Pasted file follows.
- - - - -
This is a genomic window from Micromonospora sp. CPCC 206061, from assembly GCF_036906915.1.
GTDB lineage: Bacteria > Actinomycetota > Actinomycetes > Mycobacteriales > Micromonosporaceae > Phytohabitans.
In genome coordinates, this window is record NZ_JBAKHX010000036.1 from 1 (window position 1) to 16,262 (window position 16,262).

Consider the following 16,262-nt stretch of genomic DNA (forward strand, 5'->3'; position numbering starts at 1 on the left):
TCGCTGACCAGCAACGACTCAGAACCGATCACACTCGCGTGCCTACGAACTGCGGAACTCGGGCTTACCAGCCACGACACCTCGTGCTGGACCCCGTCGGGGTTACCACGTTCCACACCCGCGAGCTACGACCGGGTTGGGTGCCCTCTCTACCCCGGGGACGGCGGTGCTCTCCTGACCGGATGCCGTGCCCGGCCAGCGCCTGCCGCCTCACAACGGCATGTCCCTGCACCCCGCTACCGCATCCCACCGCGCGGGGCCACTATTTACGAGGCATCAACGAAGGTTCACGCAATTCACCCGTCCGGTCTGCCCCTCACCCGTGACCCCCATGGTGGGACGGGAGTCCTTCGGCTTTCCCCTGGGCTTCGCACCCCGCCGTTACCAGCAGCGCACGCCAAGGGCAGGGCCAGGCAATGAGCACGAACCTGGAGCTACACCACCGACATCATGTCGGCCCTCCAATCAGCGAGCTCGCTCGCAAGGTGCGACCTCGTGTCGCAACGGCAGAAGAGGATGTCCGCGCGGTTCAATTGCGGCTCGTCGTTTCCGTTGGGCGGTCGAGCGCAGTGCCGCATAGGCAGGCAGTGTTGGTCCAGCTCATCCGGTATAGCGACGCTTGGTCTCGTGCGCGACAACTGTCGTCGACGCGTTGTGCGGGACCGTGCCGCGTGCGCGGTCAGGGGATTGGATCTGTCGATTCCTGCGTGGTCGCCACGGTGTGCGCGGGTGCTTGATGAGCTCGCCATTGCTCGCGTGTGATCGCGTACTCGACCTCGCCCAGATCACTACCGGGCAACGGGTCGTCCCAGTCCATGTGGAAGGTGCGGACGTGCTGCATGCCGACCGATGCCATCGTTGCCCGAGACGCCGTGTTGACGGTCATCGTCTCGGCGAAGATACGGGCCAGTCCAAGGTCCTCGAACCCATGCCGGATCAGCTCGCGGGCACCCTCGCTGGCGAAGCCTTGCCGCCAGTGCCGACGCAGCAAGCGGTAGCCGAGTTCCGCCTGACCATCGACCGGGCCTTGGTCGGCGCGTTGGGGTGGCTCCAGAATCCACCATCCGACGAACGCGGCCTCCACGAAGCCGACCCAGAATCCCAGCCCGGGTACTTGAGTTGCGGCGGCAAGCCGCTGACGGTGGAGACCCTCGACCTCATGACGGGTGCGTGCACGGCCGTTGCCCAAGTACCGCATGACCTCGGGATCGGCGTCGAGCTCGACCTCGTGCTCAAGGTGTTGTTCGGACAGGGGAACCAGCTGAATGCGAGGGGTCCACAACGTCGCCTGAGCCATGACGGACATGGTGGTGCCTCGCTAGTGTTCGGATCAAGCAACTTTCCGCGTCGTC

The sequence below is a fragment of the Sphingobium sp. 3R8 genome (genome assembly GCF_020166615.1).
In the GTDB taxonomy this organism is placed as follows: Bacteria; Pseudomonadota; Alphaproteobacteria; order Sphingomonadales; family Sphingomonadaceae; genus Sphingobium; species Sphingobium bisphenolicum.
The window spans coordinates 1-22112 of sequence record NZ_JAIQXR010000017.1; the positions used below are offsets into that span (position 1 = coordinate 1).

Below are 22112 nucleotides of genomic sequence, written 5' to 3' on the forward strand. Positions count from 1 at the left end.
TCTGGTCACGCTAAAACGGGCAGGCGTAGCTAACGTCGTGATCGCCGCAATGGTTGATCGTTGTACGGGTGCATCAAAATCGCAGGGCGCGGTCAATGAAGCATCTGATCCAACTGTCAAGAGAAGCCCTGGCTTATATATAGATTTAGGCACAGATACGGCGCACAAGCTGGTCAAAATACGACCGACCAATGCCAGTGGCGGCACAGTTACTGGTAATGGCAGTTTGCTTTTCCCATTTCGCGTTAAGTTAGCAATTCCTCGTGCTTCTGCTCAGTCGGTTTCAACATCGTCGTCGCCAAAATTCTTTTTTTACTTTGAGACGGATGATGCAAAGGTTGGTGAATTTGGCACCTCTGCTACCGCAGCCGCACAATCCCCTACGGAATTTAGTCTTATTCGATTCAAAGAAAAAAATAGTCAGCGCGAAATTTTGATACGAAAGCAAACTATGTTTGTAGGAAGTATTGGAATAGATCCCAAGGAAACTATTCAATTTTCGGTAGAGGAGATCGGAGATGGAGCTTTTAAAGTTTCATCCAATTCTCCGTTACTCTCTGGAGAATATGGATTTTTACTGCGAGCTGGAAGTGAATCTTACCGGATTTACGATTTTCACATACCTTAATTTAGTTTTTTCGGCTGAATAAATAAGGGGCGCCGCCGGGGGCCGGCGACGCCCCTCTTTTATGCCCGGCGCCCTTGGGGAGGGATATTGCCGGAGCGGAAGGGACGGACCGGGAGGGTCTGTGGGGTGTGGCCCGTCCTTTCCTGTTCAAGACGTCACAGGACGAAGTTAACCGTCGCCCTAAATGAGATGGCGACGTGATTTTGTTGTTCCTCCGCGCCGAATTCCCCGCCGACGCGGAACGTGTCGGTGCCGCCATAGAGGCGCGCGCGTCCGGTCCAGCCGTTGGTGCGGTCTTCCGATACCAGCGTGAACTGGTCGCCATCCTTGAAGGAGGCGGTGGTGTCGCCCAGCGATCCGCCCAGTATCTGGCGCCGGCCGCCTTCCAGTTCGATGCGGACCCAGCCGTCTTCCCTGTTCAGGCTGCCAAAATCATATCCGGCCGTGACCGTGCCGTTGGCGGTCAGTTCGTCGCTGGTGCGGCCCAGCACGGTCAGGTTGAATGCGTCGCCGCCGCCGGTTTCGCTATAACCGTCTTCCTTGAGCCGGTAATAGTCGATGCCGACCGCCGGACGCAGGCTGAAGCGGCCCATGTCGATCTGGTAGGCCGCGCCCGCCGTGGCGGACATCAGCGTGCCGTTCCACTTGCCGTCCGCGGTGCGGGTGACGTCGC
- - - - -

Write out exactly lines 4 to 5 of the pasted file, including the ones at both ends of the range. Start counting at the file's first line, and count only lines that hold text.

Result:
Consider the following 16,262-nt stretch of genomic DNA (forward strand, 5'->3'; position numbering starts at 1 on the left):
TCGCTGACCAGCAACGACTCAGAACCGATCACACTCGCGTGCCTACGAACTGCGGAACTCGGGCTTACCAGCCACGACACCTCGTGCTGGACCCCGTCGGGGTTACCACGTTCCACACCCGCGAGCTACGACCGGGTTGGGTGCCCTCTCTACCCCGGGGACGGCGGTGCTCTCCTGACCGGATGCCGTGCCCGGCCAGCGCCTGCCGCCTCACAACGGCATGTCCCTGCACCCCGCTACCGCATCCCACCGCGCGGGGCCACTATTTACGAGGCATCAACGAAGGTTCACGCAATTCACCCGTCCGGTCTGCCCCTCACCCGTGACCCCCATGGTGGGACGGGAGTCCTTCGGCTTTCCCCTGGGCTTCGCACCCCGCCGTTACCAGCAGCGCACGCCAAGGGCAGGGCCAGGCAATGAGCACGAACCTGGAGCTACACCACCGACATCATGTCGGCCCTCCAATCAGCGAGCTCGCTCGCAAGGTGCGACCTCGTGTCGCAACGGCAGAAGAGGATGTCCGCGCGGTTCAATTGCGGCTCGTCGTTTCCGTTGGGCGGTCGAGCGCAGTGCCGCATAGGCAGGCAGTGTTGGTCCAGCTCATCCGGTATAGCGACGCTTGGTCTCGTGCGCGACAACTGTCGTCGACGCGTTGTGCGGGACCGTGCCGCGTGCGCGGTCAGGGGATTGGATCTGTCGATTCCTGCGTGGTCGCCACGGTGTGCGCGGGTGCTTGATGAGCTCGCCATTGCTCGCGTGTGATCGCGTACTCGACCTCGCCCAGATCACTACCGGGCAACGGGTCGTCCCAGTCCATGTGGAAGGTGCGGACGTGCTGCATGCCGACCGATGCCATCGTTGCCCGAGACGCCGTGTTGACGGTCATCGTCTCGGCGAAGATACGGGCCAGTCCAAGGTCCTCGAACCCATGCCGGATCAGCTCGCGGGCACCCTCGCTGGCGAAGCCTTGCCGCCAGTGCCGACGCAGCAAGCGGTAGCCGAGTTCCGCCTGACCATCGACCGGGCCTTGGTCGGCGCGTTGGGGTGGCTCCAGAATCCACCATCCGACGAACGCGGCCTCCACGAAGCCGACCCAGAATCCCAGCCCGGGTACTTGAGTTGCGGCGGCAAGCCGCTGACGGTGGAGACCCTCGACCTCATGACGGGTGCGTGCACGGCCGTTGCCCAAGTACCGCATGACCTCGGGATCGGCGTCGAGCTCGACCTCGTGCTCAAGGTGTTGTTCGGACAGGGGAACCAGCTGAATGCGAGGGGTCCACAACGTCGCCTGAGCCATGACGGACATGGTGGTGCCTCGCTAGTGTTCGGATCAAGCAACTTTCCGCGTCGTC